Veggie Grill and the plant protein revolution

Veggie Grill recently announced an expansion of the chain. They’ve got an investment based on encouraging performance of their stores. The market is showing an appetite for non-traditional offerings, moving away from burgers and chicken sandwiches. People are looking for new flavors and ingredients.

Looking at restaurants like Veggie Grill and Zoe’s Kitchen, we see success with this formula. Other veggie concepts like Sweet Tomatoes have faltered but relaunched with a revised strategy and are focused on leveraging the trend.

According to the Harris Poll: With U.S. adults 18 and over numbering about 245 million, we can estimate the number of vegetarians (including vegans) in the U.S. adult population, based on this poll, to be approximately eight million adults. About half of vegetarians were also vegan. Approximately 3.7 million U.S. adults are vegan; 4.3 million are vegetarian but not vegan.

3% is still small. But the acceptance of non-meat protein is catching on, if you watch current products. In grocery and CPG, there are hundreds of products (especially in the snack space) that offer higher protein from plant sources. Calbee’s Harvest Snaps offer pea and legume proteins with punch flavors. Kale chips are available in many Starbucks locations. Sabra brand hummus is gaining share against traditional dips and spreads.

Veggie Grill’s ‘Chicken’ line has products with protein counts in the 30+ grams, lower levels of sugar and sodium.

Plant-based products are on the rise, and the number of those more open to vegetable focused foods is too. The above referenced Harris Poll found that 37% of Americans eat a vegetarian or vegan meal once per week. That was an increase of 1% from a similar poll in 2015. These numbers set the stage for increased traction for concepts like Veggie Grill. This is interesting when compared to other growing trends.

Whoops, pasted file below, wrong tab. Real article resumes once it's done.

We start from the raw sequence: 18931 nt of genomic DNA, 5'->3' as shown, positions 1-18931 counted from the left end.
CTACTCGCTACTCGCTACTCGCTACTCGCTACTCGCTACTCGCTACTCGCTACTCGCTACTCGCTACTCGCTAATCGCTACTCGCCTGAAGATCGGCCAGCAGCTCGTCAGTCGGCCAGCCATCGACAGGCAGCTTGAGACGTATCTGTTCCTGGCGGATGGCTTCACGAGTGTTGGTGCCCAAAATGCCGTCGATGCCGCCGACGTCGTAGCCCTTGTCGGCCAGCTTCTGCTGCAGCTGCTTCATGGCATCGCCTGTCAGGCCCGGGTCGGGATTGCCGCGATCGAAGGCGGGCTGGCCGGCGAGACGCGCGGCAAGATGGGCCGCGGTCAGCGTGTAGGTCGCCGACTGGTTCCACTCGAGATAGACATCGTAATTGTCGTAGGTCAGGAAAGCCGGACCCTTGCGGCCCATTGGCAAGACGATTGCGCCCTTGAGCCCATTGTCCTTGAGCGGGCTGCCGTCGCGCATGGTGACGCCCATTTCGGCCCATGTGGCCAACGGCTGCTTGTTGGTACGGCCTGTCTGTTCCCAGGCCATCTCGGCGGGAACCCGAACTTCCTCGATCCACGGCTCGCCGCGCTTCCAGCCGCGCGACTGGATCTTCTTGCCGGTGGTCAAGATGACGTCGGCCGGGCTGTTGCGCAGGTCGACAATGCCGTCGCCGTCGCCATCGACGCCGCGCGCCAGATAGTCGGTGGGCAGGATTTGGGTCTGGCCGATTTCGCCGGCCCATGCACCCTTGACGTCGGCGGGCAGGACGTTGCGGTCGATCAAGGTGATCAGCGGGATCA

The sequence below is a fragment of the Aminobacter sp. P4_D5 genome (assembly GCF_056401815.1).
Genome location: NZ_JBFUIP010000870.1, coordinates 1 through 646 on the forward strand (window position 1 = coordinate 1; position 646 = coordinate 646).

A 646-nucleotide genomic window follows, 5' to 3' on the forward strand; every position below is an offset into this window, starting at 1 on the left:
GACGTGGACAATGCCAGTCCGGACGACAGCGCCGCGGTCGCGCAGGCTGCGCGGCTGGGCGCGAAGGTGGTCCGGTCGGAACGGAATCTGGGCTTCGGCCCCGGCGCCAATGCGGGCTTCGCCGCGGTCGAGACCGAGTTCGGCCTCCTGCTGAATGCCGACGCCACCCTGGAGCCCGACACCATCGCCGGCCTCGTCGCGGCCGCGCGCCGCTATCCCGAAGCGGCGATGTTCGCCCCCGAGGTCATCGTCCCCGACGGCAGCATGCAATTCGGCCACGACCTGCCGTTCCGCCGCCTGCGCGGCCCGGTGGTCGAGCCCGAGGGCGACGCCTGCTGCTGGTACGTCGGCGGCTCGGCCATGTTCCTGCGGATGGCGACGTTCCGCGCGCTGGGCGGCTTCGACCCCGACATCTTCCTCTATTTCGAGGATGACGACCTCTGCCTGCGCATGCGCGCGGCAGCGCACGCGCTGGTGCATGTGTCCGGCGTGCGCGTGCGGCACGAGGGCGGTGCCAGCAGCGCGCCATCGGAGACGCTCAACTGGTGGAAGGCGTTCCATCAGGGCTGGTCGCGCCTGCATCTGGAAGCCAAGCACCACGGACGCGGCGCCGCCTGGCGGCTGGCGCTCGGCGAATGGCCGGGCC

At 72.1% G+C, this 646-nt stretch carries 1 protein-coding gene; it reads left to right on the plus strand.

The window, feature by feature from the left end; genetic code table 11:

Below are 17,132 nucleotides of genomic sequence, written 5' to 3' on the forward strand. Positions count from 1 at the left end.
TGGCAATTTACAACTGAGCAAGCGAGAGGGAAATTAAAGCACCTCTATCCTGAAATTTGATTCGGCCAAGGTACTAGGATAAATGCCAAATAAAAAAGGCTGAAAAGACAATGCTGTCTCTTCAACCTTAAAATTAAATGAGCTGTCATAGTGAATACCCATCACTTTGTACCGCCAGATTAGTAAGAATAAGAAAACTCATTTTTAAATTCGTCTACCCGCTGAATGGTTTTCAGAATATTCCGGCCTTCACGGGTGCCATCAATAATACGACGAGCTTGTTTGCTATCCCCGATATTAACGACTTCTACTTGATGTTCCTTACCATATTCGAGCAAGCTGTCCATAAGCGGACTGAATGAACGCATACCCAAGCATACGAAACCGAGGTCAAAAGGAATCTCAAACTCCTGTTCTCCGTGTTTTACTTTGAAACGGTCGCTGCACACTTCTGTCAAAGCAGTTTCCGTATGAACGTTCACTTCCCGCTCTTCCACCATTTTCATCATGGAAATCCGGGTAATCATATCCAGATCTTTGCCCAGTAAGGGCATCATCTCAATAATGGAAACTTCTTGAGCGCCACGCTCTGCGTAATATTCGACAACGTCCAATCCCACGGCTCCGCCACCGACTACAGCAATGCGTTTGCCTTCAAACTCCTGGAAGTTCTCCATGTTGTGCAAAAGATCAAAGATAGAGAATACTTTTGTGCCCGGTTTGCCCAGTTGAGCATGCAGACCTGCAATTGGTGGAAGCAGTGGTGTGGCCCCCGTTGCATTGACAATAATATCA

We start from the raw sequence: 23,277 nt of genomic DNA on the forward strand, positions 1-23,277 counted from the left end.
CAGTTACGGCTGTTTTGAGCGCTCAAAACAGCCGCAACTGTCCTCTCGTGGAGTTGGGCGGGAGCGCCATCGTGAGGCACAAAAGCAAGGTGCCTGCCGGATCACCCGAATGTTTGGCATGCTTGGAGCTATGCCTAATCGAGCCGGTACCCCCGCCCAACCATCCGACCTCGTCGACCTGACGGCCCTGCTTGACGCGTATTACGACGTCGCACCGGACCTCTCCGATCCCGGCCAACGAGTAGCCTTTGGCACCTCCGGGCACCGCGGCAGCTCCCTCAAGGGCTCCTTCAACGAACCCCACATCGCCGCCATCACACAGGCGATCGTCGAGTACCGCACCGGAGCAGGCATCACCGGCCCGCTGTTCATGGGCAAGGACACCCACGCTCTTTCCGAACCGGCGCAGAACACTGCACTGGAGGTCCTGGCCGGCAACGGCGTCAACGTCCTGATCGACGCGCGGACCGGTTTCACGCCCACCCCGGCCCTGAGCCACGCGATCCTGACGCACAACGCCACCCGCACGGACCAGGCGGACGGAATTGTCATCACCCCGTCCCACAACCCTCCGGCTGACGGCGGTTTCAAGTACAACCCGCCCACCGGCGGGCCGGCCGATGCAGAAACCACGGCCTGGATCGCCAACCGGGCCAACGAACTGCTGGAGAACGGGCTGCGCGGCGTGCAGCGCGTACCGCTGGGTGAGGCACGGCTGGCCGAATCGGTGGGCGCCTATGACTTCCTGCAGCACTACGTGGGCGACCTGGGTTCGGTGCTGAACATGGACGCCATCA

<h5>Protein content.</h5> According to a 2016 poll covered in Food Processing, “42 percent of consumers said high protein was “especially important” in choosing foods to eat… [and] 43.2 percent of U.S. consumers said they somewhat or strongly agreed that they sought out vegetarian sources of proteins.”

Consumers have awareness of the nutritional content of everything they eat, and make choices to maximize, minimize or trade-off certain ingredients to suit their diet. Veggie Grill’s “Quinoa + Veg Sandwich” packs 17 grams of protein and 19 grams of fat into 580 calories. This compares to Chic-Fil-A’s classic chicken sandwich with 28 grams of protein, 18 grams of fat and 440 calories. But the Veggie Grill product has 9 more grams of sugar and 160 more mg of sodium.

Veggie Grill’s ‘Chicken’ line has products with protein counts in the 30+ grams, lower levels of sugar and sodium. These produces are made with soybeans, wheat, peas and ancient grains.

<h5>Bold flavors</h5>

Every restaurant┬áhas been looking to add bold flavors to their menu going back to 2014. See: the amount of Sriracha menu items being added across the country. Veggie Grill has done a fantastic job of bringing bold and exciting flavors forward. Along with ‘buffalo’ flavors, they borrow from mexican, thai and indian cuisine.

Many items on their menu are modeled after familiar flavors which may be helping those resistant to vegetarian foods find something to try. This is a smart way to stop vetos from meat eaters.

Veggie Grill has made sure that they’re offering meals with sufficient protein lots of flavor. Vegetable focused brands like Sweet Tomatoes could learn from this playbook if they hope to survive long-term. Of course, the expansion of Veggie Grill likely means traditional restaurants will add vegetarian options and fight for share.